Internationally recognized health researchers presented their views at the recent 30th World Nut & Dried Fruit Congress, recommending that food policy makers consider dried fruits equivalent to fresh fruits in dietary recommendations around the world.
The presentations recognized that traditional, no-sugar added dried fruits, such as raisins, dried plums (prunes), figs, dates, apricots and apples should be included side by side with fresh fruit recommendations by global policy makers.
Organized by the International Nut and Dried Fruit Foundation (INC), the 30th World Nut & Dried Fruit Congress brought together industry leaders and researchers in an international dried fruit round table. The round table highlighted the collaboration by thirteen scientists from the United States, Greece, Turkey, Japan, and the United Kingdom on the paper entitled Traditional Dried Fruits: Valuable Tools to Meet Dietary Recommendations for Fruit Intake accessible at http://www.nutfruit.org/inc-projects/driedfruits.
Research presented at the Congress by Daniel D. Gallaher, Ph.D., Professor, Department of Food Science and Nutrition, College of Food, Agriculture and Natural Resources – University of Minnesota; Andriana Kaliora, Ph.D., Lecturer in Foods and Human Nutrition, Department of Nutrition and Dietetics – Harokopio University; and, Gary Williamson, Ph.D., Professor of Functional Food, Procter, Department of Food Science – University of Leeds, UK, supported the paper’s statement that traditional dried fruits should be included with fresh fruits in dietary recommendations for fruit and vegetable intake around the world.
“Dried fruits are great sources of total and soluble fiber in the diet,” said Gallaher. “Just as fresh fruit, they have low glycemic index values and can play an important role in preventing different aspects of metabolic diseases.”
In addition to providing fiber, dried fruits rank among the top potassium sources in diets around the world, according to Arianna Carughi, Ph.D., C.N.S., Health and Nutrition Research Coordinator for the California Dried Fruit Coalition. Dried fruits also contain a range of increasingly important bioactive phenolic compounds as well as specific vitamins and minerals unique to each fruit.
“There is little doubt that plant polyphenols protect from heart disease. The health effects are complex, and they appear to work in many different ways, not just simply as antioxidants,” said Williamson. “Some fruits, including dried fruits, contain high levels of a variety of polyphenols, and we are just starting to understand their health protective effect.”
Not only did the researchers clarify the misconceptions that have perpetuated the idea that dried fruits may not be as healthy as their fresh counterparts, their work highlighted the added benefits that dried fruits provide.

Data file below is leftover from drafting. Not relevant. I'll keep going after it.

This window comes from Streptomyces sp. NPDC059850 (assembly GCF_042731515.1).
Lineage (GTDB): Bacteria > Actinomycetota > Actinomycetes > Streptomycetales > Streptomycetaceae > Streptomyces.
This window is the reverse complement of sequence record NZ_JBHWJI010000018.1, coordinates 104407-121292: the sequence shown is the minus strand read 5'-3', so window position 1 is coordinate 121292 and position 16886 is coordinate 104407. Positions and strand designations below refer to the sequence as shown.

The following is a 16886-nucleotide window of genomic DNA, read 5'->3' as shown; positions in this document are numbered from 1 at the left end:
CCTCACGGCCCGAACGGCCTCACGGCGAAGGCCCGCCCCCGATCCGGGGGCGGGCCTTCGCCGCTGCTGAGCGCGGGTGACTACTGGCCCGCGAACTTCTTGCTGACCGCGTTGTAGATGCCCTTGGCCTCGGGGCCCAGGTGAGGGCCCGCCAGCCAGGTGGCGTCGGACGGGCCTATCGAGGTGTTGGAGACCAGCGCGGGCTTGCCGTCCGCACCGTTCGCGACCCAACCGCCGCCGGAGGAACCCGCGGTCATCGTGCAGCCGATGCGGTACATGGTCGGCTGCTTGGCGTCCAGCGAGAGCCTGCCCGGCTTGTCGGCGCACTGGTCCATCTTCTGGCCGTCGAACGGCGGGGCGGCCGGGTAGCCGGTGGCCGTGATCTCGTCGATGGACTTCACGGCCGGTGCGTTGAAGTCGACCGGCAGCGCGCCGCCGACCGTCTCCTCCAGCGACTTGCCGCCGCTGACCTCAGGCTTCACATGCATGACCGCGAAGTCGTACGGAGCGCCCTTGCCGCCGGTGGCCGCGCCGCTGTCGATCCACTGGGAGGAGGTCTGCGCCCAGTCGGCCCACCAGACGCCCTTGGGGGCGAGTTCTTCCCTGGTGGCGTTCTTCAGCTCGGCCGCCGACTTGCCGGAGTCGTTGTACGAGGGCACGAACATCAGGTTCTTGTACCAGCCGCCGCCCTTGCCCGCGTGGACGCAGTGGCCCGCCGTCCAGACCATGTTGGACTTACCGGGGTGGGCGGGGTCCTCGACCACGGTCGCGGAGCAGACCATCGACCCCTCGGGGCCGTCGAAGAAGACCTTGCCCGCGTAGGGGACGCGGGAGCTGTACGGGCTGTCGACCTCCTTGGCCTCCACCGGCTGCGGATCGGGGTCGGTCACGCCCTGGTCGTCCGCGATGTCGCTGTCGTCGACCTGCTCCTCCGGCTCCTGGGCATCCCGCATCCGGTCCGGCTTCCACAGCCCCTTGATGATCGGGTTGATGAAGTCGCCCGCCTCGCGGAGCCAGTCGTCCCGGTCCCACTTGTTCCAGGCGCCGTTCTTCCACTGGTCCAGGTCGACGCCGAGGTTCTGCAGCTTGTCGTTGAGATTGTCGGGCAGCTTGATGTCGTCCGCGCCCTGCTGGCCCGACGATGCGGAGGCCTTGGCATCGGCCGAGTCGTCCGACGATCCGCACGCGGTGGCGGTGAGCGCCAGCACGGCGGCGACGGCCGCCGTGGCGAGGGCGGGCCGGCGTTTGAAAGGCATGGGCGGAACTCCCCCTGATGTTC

“Our research into dried fruits (Greek currants) suggests that they inhibit some forms of cancer in vitro,” said Kaliora. “While the mechanisms are unknown, extracts appear to stop propagation of cancer cells, bring on cancer cell death, and suppress inflammation.”
One of the common problems encountered with comparing dried foods on nutritional grounds is the routine practice of equating on a weight for weight basis, for example, per 100 grams. Not surprisingly, since the weight of water is removed in drying, the sugar content of dried versus fresh fruits appears disproportionately high, contributing to the mixed messages about the sugar concentration of dried fruits. However, when portion size and water content are taken into account, the natural fruit sugars and calories become equal for fresh and dried fruits.
Increasing consumption of fruits and vegetables has been shown to lower the rates of obesity and chronic diseases. However, despite campaigns and educational efforts, a significant gap still remains between the recommended amount of fruits and vegetables and the quantities actually consumed by populations around the world.
Dried fruits are already included alongside fresh fruits in official dietary recommendations for Argentina, Australia, Canada, France, Germany, Italy, Sweden, the United Kingdom, and the United States. Policy makers in other countries should follow the lead of these countries to include dried fruits with their recommended guidelines for fruit and vegetable intake.
Considering their important nutritional qualities and because they are naturally resistant to spoilage, easy to store and transport, available year round, readily incorporated into other foods, and relatively low in cost, dried fruits represent an important means to increase overall fruit consumption.
The scientific evidence for considering dried fruits nutritionally equivalent to fresh fruits not only provides policy makers with tools to improve dietary recommendations but also offers a healthful solution for populations worldwide.